My own view is that it is essential that every possible effort is now made to bring about a political solution. We need more engagement by the UN. For example, what on earth happened to the UN Peace Initiative? We need Saudi Arabia and the Gulf States to really engage as well as obviously Turkey and Russia. It is only through negotiations that some form of settlement can be reached, and my hope is that after last Thursday’s vote, renewed efforts will be made in this direction.
In the meantime, we also have an appalling humanitarian crisis and tragedy, but I can assure you that Britain is doing what we can to play a part in relieving this suffering both through direct aid, plus also through putting extra help into some of the international NGOs. The UN estimates that over 100,000 people have now died and over 4.25 million have fled their homes inside Syria. Refugee numbers in neighbouring countries are now close to 2 million, which also creates pressures on host communities.
The UK’s commitment of £348 million is the largest single funding ever made by the UK in response to a humanitarian disaster. This reflects the size of the crisis – and the scale of the suffering. It is a signal of just how serious this Government is about doing everything we can to alleviate the suffering.We know that thanks to the UK, over 285,000 people a month are getting food. Our support is helping to get water for almost 1 million people and almost 300,000 medical consultations, helping people across Syria and in neighbouring countries.
I immediately felt another “Dear Henry…” coming on.
I’m relieved to hear that you personally believe we ought to wait for further intelligence evidence, as well as the UN Inspector’s Report. That is of course the very least one should do BEFORE mobilising forces to deliver punitive death and destruction on another people. Threatening military strikes in these circumstances against any city, let alone one as ancient and important as Damascus, is a cheap terror tactic. Yet Messrs Cameron and Hague were happy to allow themselves to be bounced into attack mode prematurely, their unseemly haste to land the world in more trouble showing that they and their advisers had learned nothing from the criminal debacle of the Iraq war…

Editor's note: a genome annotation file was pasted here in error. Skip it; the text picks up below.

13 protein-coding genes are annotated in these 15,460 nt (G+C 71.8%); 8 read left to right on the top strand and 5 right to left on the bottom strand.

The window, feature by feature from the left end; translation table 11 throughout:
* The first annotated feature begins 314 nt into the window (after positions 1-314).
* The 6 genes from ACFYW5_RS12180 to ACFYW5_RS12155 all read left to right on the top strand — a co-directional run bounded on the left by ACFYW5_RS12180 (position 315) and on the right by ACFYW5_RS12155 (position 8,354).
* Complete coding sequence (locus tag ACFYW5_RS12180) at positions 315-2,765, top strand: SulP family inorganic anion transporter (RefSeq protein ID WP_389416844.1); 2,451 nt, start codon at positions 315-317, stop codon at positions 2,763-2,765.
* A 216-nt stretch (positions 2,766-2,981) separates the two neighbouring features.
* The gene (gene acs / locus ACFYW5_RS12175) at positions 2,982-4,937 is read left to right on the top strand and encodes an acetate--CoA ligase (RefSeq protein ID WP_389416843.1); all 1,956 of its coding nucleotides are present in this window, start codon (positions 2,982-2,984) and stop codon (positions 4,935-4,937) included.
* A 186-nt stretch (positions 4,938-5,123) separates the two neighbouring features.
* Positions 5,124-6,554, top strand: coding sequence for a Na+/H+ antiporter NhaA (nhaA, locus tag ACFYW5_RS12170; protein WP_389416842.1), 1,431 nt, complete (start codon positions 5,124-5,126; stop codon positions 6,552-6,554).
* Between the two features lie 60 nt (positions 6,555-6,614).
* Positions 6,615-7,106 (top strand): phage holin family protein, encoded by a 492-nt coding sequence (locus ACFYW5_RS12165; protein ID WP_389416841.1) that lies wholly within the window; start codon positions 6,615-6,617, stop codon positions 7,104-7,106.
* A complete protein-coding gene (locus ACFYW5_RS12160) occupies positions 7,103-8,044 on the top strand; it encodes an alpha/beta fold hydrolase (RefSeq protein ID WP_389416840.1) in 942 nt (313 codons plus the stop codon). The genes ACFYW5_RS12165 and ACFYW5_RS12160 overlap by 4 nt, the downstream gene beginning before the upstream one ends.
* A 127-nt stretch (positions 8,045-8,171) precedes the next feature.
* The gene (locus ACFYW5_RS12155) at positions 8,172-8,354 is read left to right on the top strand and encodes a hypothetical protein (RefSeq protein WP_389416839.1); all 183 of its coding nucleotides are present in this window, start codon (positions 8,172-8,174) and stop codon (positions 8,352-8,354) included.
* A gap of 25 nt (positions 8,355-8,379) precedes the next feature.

The Russian suggestion that Syria turn over its chemical weapons to international inspection ought to have been the first among the diplomatic priorities. But should Syria be expected to give up her chemical weapons (if any) without the US, Israel and Saudi Arabia surrendering theirs?… Israel has not ratified the Chemical Weapons Convention while the other two have a record of abusing and violating weapons treaties. The US in particular has been dragging its feet over the disposal and destruction of its own stockpile…
Thankfully the public pressure that forced Cameron to ‘cool it’ gave a clear warning that Western civil society has become exasperated with the international political elite, who blatantly pursue their own agenda with no regard to the harm they do. The knock-on effect from our Parliament’s decision has already begun. I’ll wager that Obama/Kerry/Cameron/Hague will play along for a little while but eventually come back on their original course to inflict still more bloodshed and chaos on the region.